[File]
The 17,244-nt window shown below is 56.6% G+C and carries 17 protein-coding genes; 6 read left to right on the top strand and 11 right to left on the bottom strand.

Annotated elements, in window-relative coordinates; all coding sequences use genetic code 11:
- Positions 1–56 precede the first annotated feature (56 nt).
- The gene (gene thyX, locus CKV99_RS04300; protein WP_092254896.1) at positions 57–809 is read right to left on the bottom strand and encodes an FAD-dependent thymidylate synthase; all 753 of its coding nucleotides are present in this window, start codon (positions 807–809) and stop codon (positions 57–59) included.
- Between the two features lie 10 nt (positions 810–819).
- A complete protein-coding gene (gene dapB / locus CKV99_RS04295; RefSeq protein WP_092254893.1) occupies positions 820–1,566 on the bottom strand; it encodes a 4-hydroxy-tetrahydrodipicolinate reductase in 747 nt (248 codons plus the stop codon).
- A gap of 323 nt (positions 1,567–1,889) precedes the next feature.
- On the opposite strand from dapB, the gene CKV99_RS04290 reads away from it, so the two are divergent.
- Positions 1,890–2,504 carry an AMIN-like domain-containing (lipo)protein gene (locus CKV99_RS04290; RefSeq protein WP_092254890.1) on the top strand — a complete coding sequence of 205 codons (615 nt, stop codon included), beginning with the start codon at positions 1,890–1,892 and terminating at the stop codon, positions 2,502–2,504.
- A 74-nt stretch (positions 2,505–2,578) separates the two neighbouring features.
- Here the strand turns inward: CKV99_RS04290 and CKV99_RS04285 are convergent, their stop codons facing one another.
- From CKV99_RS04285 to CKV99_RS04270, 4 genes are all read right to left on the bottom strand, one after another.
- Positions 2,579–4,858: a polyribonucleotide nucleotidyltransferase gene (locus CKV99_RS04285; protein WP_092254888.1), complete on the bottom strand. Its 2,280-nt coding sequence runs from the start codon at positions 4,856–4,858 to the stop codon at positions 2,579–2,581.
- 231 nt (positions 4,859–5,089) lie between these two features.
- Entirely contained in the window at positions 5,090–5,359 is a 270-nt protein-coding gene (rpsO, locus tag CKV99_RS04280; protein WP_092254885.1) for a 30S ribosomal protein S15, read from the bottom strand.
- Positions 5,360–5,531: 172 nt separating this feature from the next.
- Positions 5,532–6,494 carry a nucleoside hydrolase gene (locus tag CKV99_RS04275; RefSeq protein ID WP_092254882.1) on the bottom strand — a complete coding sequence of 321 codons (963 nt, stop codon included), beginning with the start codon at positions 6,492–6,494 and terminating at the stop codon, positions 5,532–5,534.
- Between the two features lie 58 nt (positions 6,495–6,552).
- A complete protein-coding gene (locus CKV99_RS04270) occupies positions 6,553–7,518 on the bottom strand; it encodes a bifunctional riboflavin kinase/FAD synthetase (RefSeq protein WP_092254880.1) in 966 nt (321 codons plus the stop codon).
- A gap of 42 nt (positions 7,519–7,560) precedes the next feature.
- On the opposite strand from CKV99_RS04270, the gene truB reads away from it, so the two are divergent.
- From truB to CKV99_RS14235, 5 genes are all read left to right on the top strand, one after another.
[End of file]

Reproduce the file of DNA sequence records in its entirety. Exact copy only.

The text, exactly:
The 17,244-nt window shown below is 56.6% G+C and carries 17 protein-coding genes; 6 read left to right on the top strand and 11 right to left on the bottom strand.

Annotated elements, in window-relative coordinates; all coding sequences use genetic code 11:
- Positions 1–56 precede the first annotated feature (56 nt).
- The gene (gene thyX, locus CKV99_RS04300; protein WP_092254896.1) at positions 57–809 is read right to left on the bottom strand and encodes an FAD-dependent thymidylate synthase; all 753 of its coding nucleotides are present in this window, start codon (positions 807–809) and stop codon (positions 57–59) included.
- Between the two features lie 10 nt (positions 810–819).
- A complete protein-coding gene (gene dapB / locus CKV99_RS04295; RefSeq protein WP_092254893.1) occupies positions 820–1,566 on the bottom strand; it encodes a 4-hydroxy-tetrahydrodipicolinate reductase in 747 nt (248 codons plus the stop codon).
- A gap of 323 nt (positions 1,567–1,889) precedes the next feature.
- On the opposite strand from dapB, the gene CKV99_RS04290 reads away from it, so the two are divergent.
- Positions 1,890–2,504 carry an AMIN-like domain-containing (lipo)protein gene (locus CKV99_RS04290; RefSeq protein WP_092254890.1) on the top strand — a complete coding sequence of 205 codons (615 nt, stop codon included), beginning with the start codon at positions 1,890–1,892 and terminating at the stop codon, positions 2,502–2,504.
- A 74-nt stretch (positions 2,505–2,578) separates the two neighbouring features.
- Here the strand turns inward: CKV99_RS04290 and CKV99_RS04285 are convergent, their stop codons facing one another.
- From CKV99_RS04285 to CKV99_RS04270, 4 genes are all read right to left on the bottom strand, one after another.
- Positions 2,579–4,858: a polyribonucleotide nucleotidyltransferase gene (locus CKV99_RS04285; protein WP_092254888.1), complete on the bottom strand. Its 2,280-nt coding sequence runs from the start codon at positions 4,856–4,858 to the stop codon at positions 2,579–2,581.
- 231 nt (positions 4,859–5,089) lie between these two features.
- Entirely contained in the window at positions 5,090–5,359 is a 270-nt protein-coding gene (rpsO, locus tag CKV99_RS04280; protein WP_092254885.1) for a 30S ribosomal protein S15, read from the bottom strand.
- Positions 5,360–5,531: 172 nt separating this feature from the next.
- Positions 5,532–6,494 carry a nucleoside hydrolase gene (locus tag CKV99_RS04275; RefSeq protein ID WP_092254882.1) on the bottom strand — a complete coding sequence of 321 codons (963 nt, stop codon included), beginning with the start codon at positions 6,492–6,494 and terminating at the stop codon, positions 5,532–5,534.
- Between the two features lie 58 nt (positions 6,495–6,552).
- A complete protein-coding gene (locus CKV99_RS04270) occupies positions 6,553–7,518 on the bottom strand; it encodes a bifunctional riboflavin kinase/FAD synthetase (RefSeq protein WP_092254880.1) in 966 nt (321 codons plus the stop codon).
- A gap of 42 nt (positions 7,519–7,560) precedes the next feature.
- On the opposite strand from CKV99_RS04270, the gene truB reads away from it, so the two are divergent.
- From truB to CKV99_RS14235, 5 genes are all read left to right on the top strand, one after another.